How are you getting on with the much-discussed ‘return to normal’? Does that mean continuing to work from home, or a return to an office; does it mean resuming commuting, above all do you have choice and autonomy in the new normal? I’ve yet to meet anyone who can simply answer ‘Really well’ – and if that’s you, do let me know!
Which is why I was pleased to read a recent article by Amy Cuddy in the Washington Post, which offers wise insight into what could be happening. It’s easy to feel suspicious of yet another shiny new syndrome, yet there is enough lived experience and explicit psychological detail here to help us see that (for example) the reality of ‘surge capacity’ might be an important factor playing out on many levels, both personal and professional.
“Surge capacity is a collection of adaptive systems — mental and physical — that humans draw on for short-term survival in acutely stressful situations”. The key phrase here is ‘short-term’ – this has been going on for a good 18 months and isn’t over yet. It’s a perception that derives from military campaigns, and in some senses we’ve all been at war with the virus. It’s an interesting parallel. And must be of great relevance in the NHS, for example.
Pandemic Flux Syndrome?
Also interesting is Cuddy’s observation that
“many people are experiencing a starkly different set of feelings — blunted emotions, spikes in anxiety and depression, and a desire to drastically change something about their lives. If this sounds familiar, you might be one of the many people experiencing what we’ve begun to refer to as “pandemic flux syndrome.” It’s admittedly not a clinical term, but it seems to capture something about the moment we’re living through”.
And she goes on to suggest: “Maybe the ‘return to normal’ in general underwhelms” which can cause disappointment, anxiety, even depression. Hence ‘pandemic flux syndrome’. You’ll find the article here and Amy Cuddy’s recent podcast with Brene Brown on the same topic here.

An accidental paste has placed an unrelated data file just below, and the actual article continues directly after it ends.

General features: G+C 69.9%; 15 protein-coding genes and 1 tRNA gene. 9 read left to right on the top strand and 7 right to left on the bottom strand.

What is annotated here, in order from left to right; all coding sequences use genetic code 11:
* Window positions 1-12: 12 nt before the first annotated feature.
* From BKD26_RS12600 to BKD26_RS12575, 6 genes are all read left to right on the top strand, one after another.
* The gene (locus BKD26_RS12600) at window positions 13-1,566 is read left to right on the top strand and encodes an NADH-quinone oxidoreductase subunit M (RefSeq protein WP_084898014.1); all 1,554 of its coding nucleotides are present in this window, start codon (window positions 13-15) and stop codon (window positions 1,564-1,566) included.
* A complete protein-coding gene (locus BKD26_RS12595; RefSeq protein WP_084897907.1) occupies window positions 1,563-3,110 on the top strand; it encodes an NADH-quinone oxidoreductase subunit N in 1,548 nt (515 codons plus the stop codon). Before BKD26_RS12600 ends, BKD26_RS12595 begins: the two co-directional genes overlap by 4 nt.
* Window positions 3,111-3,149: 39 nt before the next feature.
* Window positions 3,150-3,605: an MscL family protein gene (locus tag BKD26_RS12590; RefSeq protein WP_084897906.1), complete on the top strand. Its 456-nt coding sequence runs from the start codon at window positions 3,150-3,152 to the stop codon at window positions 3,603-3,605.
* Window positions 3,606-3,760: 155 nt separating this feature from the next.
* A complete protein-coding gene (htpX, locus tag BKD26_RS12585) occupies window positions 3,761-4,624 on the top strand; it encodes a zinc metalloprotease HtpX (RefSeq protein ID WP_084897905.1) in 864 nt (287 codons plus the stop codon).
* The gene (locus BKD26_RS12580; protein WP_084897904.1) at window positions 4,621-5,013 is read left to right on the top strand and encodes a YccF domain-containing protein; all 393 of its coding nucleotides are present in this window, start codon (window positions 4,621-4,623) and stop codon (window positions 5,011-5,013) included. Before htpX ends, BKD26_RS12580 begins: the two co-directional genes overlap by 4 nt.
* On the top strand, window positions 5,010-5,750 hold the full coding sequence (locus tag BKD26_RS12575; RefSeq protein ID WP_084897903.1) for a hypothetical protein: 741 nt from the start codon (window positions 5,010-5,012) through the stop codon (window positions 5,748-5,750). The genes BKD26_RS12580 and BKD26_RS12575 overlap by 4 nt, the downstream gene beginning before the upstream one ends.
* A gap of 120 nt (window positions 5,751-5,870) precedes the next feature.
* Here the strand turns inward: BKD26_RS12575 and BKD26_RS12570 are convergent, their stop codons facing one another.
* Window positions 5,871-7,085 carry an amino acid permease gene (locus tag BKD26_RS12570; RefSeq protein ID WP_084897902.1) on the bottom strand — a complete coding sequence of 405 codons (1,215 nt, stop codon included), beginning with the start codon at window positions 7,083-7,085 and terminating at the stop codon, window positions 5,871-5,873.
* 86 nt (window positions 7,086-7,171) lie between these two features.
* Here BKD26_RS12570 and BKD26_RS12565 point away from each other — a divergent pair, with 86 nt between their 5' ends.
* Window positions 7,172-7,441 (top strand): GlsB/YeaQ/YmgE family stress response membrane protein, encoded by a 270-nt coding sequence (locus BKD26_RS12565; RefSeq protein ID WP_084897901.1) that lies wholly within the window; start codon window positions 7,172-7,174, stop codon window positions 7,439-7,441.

Information and Denial
All of this sits well with Information as a Component, particularly under its new, multi-dimensional descriptor of ‘absorbing the facts: data, denial and social context’. To me this article offers new data and usefully challenges my own denial about the gap between what I ‘should’ be feeling as things open up, and what’s actually going on. And I really like the idea that we are in a ‘liminal’ space at the moment, balancing with more or less ease between what’s evolved over these months that suits us and we’d like to continue, and the demands implicit in what’s coming up next.
The more I consider this new dimension of Information, essentially ‘absorbing the fact of denial’, the more light it throws on my own thinking, and of course on that of others. Instead of seeing denial simply as a negative to be dismantled, I’m beginning to understand how much we sometimes need to deny or hold off various realities, either to get past them or to work out ways to accept them.
What a rich new perspective this Component of Information offers. What do you think?